Nobody likes a grammar pedant pointing out minor linguistic errors, but every so often, those errors matter. The Texas GOP held its convention this month and made a critical mistake while writing its policy platform. Now, thanks to a grammatical error, the Texas Republican Party is on the record supporting LGBT rights. Its official stance, in fact, is that the majority of Texans are gay, because that’s what God commanded.
Confused? Here’s the exact passage as it appears in the Texas Republican Party’s platform:
Homosexuality is a chosen behavior that is contrary to the fundamental unchanging truths that has been ordained by God in the Bible, recognized by our nations founders, and shared by the majority of Texans.
There are a few grammatical failings in that passage (and a few moral ones, too), but the word “has” is the important one. The party’s clear intention was to state that homosexuality is contrary to the “fundamental unchanging truths” that God ordained in the Bible, and that most Texans disapprove of being gay. But because the authors used the word “has” and not “have,” the implication is that homosexuality itself “has been ordained by God in the Bible,” and that it’s a “behavior ... shared by the majority of Texans.”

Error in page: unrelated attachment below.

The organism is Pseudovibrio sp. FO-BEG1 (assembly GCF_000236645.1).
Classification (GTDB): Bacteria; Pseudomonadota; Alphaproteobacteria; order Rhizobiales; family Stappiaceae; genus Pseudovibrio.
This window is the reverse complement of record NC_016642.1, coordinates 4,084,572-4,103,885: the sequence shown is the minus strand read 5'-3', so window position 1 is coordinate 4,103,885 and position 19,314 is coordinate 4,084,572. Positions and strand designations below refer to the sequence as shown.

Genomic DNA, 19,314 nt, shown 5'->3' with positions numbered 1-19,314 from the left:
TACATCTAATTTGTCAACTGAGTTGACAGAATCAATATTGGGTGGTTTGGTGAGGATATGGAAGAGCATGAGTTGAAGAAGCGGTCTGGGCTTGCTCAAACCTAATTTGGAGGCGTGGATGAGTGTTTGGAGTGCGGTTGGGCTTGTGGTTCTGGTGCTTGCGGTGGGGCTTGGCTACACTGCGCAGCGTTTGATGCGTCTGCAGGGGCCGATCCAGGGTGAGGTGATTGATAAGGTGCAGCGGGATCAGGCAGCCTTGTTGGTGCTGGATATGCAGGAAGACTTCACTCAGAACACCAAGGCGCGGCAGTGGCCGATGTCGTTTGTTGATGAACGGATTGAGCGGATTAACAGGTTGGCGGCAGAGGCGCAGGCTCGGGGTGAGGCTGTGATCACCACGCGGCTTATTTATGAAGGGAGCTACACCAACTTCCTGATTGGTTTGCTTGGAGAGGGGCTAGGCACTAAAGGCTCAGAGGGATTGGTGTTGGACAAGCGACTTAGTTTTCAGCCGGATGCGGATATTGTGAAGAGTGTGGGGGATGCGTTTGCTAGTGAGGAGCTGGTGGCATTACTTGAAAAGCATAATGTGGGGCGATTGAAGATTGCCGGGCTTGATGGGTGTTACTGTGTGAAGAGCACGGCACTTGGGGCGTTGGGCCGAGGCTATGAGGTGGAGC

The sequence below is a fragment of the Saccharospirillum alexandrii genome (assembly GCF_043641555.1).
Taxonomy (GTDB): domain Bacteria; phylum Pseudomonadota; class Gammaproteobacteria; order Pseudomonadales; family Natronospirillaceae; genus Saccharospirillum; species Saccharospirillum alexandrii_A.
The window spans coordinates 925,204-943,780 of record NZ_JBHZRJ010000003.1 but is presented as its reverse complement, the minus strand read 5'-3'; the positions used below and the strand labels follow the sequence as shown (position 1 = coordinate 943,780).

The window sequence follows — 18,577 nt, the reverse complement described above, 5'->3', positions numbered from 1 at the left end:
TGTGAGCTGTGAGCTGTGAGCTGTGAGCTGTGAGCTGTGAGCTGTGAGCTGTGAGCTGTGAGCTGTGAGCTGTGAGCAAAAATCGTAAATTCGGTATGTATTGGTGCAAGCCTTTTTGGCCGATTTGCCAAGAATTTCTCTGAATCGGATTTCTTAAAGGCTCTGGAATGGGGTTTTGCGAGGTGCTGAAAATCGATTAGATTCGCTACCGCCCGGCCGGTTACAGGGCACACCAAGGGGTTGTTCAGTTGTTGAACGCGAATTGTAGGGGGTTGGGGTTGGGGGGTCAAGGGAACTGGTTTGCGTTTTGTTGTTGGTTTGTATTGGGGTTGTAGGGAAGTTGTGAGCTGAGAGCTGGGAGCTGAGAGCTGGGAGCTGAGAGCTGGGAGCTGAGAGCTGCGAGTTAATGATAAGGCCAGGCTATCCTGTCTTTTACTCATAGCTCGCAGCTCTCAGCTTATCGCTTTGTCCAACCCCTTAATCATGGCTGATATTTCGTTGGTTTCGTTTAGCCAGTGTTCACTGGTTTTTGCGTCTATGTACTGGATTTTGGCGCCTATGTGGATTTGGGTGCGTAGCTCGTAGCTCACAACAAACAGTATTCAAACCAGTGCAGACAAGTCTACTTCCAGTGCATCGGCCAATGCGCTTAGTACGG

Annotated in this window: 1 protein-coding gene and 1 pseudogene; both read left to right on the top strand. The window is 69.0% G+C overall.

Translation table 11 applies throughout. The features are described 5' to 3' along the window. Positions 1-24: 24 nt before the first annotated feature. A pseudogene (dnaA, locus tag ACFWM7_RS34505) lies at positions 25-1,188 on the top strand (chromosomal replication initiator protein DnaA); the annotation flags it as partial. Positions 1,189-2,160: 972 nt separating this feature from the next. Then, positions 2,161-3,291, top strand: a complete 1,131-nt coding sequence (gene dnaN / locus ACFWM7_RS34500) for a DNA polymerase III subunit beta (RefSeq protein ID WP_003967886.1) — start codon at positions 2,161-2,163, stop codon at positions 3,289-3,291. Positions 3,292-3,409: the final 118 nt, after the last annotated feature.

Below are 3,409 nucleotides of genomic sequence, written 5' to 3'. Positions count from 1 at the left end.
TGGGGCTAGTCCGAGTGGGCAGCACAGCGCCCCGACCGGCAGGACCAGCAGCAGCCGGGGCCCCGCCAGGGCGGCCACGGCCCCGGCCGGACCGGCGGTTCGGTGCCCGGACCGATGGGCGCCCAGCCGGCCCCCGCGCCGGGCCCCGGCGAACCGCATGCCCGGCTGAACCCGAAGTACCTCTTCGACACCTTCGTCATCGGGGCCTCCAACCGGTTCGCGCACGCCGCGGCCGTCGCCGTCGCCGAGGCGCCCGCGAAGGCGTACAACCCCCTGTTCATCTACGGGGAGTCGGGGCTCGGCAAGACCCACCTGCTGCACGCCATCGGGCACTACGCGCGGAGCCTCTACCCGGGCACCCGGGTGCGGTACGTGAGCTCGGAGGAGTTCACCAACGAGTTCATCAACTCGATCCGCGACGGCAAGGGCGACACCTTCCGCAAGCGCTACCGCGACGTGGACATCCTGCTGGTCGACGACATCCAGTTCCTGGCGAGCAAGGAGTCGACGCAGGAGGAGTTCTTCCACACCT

In addition, the word “nations” is missing an apostrophe, thus implying that the United States is more than one nation, and the last comma in the passage is an always-controversial Oxford comma. But “has” is the the most important one. (Alternatively, the word “truths” could have been changed to “truth,” and the state’s Republican Party wouldn’t be in this snafu. But it wasn’t, so it is.)
This isn’t the first time that Texas has attempted to subjugate gay people, only to fall victim to a tiny grammatical error. The state passed what was ostensibly a same-sex marriage ban in 2005. However, the constitutional amendment in question contained a 22-word clause that, when read literally, actually outlawed all marriages in the state, same-sex or otherwise. (But state clerks issuing marriage certificates interpreted the law as it had originally been intended.)
Grammar nerds often get a bad rap, and sure, that’s sometimes warranted; it’s no fun having someone pick apart your every minor linguistic error, and some mistakes simply don’t needed to be pointed out. But if Texas Republicans had a firmer grasp on the English language, they wouldn’t have accidentally endorsed the exact opposition position from the one they’d intended.